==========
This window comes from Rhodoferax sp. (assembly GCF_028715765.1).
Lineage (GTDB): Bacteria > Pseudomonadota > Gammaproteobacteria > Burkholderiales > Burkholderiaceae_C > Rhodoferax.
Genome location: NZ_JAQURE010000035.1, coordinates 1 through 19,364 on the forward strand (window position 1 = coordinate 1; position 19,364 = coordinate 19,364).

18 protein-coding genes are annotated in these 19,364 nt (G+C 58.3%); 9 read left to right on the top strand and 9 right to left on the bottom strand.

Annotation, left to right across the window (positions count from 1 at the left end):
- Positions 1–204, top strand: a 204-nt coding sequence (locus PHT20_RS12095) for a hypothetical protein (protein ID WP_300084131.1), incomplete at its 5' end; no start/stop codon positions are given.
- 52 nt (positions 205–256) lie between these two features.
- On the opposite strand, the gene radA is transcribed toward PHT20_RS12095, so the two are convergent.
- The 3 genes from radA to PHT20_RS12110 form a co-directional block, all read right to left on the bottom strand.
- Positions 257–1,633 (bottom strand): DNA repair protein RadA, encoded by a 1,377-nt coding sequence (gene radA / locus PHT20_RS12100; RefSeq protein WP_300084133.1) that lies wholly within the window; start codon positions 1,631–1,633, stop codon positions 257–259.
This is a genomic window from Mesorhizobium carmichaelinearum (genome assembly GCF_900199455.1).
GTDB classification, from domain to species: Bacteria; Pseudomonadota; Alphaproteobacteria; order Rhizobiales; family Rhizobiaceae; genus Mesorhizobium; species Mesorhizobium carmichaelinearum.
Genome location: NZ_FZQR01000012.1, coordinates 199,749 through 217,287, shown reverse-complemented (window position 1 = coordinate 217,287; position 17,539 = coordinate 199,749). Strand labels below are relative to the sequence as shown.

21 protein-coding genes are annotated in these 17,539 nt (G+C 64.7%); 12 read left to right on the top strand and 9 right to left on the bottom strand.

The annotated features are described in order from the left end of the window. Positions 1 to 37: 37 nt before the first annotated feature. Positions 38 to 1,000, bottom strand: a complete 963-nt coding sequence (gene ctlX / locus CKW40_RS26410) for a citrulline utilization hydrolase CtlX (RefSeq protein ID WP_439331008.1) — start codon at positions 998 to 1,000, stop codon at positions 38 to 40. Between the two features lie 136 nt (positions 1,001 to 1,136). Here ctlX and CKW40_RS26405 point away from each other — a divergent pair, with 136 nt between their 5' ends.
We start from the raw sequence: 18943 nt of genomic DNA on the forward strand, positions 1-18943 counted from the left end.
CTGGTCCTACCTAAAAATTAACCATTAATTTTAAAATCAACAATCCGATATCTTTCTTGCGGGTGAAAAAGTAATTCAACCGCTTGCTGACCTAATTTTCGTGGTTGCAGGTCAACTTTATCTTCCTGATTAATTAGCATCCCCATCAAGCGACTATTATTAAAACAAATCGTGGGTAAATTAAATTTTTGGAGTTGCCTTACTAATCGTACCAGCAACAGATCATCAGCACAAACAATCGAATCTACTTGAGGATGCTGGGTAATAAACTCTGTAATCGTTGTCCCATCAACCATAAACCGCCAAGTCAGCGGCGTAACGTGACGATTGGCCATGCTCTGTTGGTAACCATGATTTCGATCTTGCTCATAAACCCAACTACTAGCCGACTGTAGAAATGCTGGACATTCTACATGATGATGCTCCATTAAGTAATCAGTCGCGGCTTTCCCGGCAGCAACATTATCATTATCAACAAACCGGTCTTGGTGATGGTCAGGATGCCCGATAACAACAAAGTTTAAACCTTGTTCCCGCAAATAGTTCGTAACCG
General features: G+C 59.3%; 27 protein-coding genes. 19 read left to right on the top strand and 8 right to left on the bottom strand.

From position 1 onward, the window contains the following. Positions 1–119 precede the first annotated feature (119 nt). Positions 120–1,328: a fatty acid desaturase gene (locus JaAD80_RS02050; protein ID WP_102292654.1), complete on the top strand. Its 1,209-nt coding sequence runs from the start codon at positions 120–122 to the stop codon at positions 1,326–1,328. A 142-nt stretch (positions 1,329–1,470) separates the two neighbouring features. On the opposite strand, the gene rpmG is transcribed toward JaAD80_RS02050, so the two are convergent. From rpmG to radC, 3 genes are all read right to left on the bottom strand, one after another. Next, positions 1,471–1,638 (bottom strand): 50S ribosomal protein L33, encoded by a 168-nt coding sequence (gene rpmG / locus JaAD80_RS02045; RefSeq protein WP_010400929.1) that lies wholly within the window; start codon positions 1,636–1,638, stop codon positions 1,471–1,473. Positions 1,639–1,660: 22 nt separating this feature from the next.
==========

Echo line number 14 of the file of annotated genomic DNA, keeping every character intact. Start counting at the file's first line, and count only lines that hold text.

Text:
21 protein-coding genes are annotated in these 17,539 nt (G+C 64.7%); 12 read left to right on the top strand and 9 right to left on the bottom strand.